Molecular analysis of the protocadherin FAT2: a novel therapeutic for head and neck cancers

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Head and neck cancers greatly affect patients’ quality of life, as it involves organs responsible for ingestion of foods, breathing, and communication. Furthermore, the current conventional methods of standard cytotoxic therapies are disruptive regardless of the cells’ neoplastic status, thus making the development of a less toxic targeted therapy important for an improved quality of life. Cell-surface proteins are known for their easily-accessible localization and the signalling pathways they regulate that many cancer cells modify. However, the poor solubility of this class of proteins makes them amongst the hardest to study in cell biology, despite their clinical potential. The recent advances in proteomics technologies enabled the discovery of many previously unidentified cell surface receptors—a common destination for drug targets—for detailed biological interrogation or therapeutic application. The FAT2 surface protein has previously demonstrated high selectivity for head and neck cancer models and tissues. My work during the first summer involved the molecular analysis of FAT2 as a novel therapeutic for head and neck cancers.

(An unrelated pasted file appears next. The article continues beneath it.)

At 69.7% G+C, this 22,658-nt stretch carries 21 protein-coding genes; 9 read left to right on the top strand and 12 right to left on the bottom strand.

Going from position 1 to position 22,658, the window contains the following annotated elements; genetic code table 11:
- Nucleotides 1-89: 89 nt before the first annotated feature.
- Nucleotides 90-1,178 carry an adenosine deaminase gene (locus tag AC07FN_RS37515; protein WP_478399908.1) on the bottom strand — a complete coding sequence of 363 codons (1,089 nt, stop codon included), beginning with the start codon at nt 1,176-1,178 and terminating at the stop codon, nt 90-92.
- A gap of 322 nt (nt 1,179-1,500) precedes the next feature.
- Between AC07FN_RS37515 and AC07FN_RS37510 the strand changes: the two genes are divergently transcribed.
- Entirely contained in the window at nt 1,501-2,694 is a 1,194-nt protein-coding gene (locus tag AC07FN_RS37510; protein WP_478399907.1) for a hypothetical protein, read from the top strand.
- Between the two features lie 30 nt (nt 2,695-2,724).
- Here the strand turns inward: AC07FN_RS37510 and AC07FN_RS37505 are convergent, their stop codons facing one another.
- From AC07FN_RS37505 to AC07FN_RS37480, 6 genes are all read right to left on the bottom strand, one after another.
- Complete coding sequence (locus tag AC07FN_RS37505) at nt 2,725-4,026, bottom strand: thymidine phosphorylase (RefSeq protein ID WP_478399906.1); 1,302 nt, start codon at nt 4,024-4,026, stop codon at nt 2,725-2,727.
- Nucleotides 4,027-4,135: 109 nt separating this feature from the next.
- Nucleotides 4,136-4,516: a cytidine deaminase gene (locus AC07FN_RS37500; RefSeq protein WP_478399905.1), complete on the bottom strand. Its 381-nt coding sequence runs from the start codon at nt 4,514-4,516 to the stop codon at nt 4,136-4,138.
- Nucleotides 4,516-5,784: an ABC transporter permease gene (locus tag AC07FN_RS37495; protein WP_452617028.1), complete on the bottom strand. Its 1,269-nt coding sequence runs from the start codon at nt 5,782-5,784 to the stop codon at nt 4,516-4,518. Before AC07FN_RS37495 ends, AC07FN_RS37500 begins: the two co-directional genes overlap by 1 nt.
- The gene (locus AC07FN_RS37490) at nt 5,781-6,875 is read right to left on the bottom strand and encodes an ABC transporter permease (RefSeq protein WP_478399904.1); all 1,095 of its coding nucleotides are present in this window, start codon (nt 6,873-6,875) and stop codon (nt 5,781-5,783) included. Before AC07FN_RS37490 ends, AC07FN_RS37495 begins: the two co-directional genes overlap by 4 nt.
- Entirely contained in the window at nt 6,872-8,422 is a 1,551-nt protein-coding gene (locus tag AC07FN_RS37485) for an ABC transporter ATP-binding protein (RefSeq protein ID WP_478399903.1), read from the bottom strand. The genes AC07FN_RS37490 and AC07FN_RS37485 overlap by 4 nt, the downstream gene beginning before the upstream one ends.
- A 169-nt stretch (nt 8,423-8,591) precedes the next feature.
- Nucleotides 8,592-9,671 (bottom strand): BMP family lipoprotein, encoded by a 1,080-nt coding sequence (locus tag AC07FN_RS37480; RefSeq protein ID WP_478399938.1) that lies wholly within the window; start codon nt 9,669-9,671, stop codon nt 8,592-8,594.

The experience was certainly eye-opening, as it provided me with a perspective as an independent researcher in biology. Unlike the laboratory sessions for an undergraduate coursework, my daily timetable was extremely more flexible. I was able to decide when I wish to start and end my day, and I could compensate for the missing data in case the experiment does not go well. I could even take days off if the cells have not grown enough! However, due to the nature of molecular biology research, it was extremely difficult to afford a mistake during the six-week period. A particular experiment spans from three days to a couple of weeks, and if the cells were not abundant enough for experiments, the wait for results becomes even longer. Most of my six weeks were spent on learning the new techniques and refining my laboratory skills, and I feel the need to continue practicing the skills throughout the current school year to minimize the time investment on unnecessary details.

For my following summer term, I hope to produce reproducible results that would reaffirm the importance of FAT2 in head and neck cancers. I also plan to do a thorough literature review to suggest any future directions and other implications of FAT2.

Suehyun Cho

Researcher, University of Toronto

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